with great care after recollecting one after another all the
beautiful and good attributes of creation. 12 Possessed of every
auspicious mark, and clever in every act, he was an ocean
of learning. Ever vanquishing his foes with great speed, he
was incapable of being forcibly vanquished" by foes. 13 He
knew, in all its details, the science of weapons consisting of
four pachas and ten Angas.f He knew also the'- four Veclas
with all their branches, and the Akhytinas as the fifth. 14
Possessed of great ascetic merit, Drona, himself not born of
woman, having worshipped the Three-eyed deity with great
attention and austere vows, begat him .upon a wife not born of
woman. 15 Approaching that personage of unrivalled feats, that
one who is unrivalled in beauty on Earth, that one who has
mastered all branches of learning, that ocean of accomplish-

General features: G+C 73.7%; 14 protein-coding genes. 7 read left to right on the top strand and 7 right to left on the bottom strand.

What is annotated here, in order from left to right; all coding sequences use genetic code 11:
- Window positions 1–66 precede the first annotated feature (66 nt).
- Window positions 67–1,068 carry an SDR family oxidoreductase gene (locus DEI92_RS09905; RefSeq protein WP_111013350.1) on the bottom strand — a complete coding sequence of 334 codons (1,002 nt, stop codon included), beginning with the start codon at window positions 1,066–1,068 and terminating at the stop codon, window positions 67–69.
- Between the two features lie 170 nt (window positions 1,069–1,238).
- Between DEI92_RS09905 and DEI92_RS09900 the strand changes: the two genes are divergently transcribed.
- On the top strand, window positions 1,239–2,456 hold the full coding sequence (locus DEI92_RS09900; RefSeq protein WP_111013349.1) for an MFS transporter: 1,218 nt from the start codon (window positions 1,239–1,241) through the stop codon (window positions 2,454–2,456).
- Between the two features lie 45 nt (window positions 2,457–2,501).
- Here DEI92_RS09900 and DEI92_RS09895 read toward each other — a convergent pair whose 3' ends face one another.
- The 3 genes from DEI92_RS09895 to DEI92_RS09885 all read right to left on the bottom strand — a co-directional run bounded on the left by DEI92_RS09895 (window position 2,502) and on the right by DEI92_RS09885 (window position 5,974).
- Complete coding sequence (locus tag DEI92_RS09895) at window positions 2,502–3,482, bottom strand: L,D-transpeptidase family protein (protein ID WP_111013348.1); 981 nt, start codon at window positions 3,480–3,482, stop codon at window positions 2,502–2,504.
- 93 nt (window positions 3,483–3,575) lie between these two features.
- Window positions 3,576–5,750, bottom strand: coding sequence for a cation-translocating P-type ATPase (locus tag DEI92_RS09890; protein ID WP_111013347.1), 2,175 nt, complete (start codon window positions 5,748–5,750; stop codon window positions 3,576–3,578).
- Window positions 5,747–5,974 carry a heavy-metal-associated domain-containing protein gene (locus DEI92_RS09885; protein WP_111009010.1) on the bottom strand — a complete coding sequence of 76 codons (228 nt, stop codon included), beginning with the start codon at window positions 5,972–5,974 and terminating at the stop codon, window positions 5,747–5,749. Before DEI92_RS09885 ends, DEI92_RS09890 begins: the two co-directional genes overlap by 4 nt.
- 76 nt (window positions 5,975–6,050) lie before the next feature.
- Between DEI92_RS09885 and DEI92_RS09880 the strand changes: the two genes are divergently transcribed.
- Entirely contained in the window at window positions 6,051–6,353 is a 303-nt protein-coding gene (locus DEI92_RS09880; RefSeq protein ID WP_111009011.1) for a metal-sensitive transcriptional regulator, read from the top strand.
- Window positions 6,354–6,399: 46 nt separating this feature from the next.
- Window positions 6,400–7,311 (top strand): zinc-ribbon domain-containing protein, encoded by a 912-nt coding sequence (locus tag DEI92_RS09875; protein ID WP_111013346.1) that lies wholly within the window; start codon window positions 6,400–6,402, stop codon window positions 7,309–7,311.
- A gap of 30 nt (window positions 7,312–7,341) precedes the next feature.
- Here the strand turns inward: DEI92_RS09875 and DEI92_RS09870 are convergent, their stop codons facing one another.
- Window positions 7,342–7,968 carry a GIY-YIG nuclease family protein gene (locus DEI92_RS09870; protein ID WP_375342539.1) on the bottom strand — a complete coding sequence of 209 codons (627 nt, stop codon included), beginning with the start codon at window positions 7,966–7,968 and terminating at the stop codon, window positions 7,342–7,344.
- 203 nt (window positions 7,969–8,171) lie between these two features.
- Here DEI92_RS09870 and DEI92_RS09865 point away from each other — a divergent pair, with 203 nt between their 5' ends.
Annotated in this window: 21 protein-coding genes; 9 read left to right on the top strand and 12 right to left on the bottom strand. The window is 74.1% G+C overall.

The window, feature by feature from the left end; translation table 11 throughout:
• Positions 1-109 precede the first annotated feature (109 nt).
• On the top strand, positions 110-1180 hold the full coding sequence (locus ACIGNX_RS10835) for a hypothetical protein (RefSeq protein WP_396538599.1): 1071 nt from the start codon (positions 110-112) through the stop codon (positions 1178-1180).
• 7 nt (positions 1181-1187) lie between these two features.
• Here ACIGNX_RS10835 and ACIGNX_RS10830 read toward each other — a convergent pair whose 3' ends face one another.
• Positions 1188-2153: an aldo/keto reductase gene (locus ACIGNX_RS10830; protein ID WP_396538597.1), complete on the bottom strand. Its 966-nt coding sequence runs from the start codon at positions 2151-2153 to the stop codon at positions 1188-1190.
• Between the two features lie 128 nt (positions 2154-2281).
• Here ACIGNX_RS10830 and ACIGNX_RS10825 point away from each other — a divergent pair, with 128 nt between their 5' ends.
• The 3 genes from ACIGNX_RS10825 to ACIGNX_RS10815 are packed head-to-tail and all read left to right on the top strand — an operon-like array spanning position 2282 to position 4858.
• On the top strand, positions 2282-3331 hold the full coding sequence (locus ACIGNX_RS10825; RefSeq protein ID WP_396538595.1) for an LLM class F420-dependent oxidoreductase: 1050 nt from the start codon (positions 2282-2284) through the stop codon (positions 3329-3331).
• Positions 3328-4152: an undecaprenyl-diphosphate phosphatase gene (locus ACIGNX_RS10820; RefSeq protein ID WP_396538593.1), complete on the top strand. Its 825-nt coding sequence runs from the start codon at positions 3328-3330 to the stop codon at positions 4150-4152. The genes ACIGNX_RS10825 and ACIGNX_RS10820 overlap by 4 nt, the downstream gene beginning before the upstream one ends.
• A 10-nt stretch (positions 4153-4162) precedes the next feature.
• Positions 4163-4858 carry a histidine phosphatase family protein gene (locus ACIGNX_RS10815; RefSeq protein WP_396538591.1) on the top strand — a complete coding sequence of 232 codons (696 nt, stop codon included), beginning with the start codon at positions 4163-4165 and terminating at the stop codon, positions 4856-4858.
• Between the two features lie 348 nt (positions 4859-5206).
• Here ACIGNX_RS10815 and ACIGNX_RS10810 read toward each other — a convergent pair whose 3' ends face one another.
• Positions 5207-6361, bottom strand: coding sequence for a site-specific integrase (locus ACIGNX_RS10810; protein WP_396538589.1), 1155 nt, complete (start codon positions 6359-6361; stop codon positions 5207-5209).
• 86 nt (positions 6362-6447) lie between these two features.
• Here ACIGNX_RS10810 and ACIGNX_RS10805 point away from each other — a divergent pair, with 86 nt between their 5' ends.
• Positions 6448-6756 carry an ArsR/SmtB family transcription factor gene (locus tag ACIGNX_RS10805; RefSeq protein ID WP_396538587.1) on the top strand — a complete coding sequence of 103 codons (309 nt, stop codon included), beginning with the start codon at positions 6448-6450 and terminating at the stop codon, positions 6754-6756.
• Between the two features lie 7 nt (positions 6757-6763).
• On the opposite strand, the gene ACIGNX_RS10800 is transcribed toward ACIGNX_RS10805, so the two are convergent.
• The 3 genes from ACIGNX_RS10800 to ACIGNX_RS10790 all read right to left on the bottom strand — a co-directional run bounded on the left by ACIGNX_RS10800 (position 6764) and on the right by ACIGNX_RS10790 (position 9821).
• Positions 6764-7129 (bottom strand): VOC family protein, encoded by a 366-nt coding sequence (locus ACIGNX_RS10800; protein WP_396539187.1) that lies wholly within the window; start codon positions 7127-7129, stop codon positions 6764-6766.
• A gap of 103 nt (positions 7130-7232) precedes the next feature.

ments, the faultless Acwatthaman, thy son told him these
words : — Thou, O preceptor's son, art today our highest re-

* The correct reading, I apprehend, is Sarva yuddhavidhanajnam as
in some of the Bengal texts, and not Sai'vayuddkavibhdvajnam, as in
the Bombay edition, although Nilakantha notices the latter in his gloss.

t A pada is a great division of a subject, an a?ig<.c being a smaller
division, or subdivision,— T,

f>arva.] CALTA parva, 23

fucre ! Tell us, therefore, who is to be the generalissimo of
my forces now, placing whom at our head, all of us, united
together, may vanquish the Pandavas ? — 16 " 13

" '[Thus addressed,] the son of Drona answered,— Let Calya
become the leader of our army ! In descent, in prowsss, in
energy, in fume, in beauty of person, and in every other
accomplishment, he is superior! 19 Mindful of the services
rendered to him, he has taken up our side, having abandoned
the sons of his own sister ! Owning a large force of his own,
that mighty-armed one is like a second (Kartikeya, the) celes-
tial generalissimo ! 20 Making that king the commander of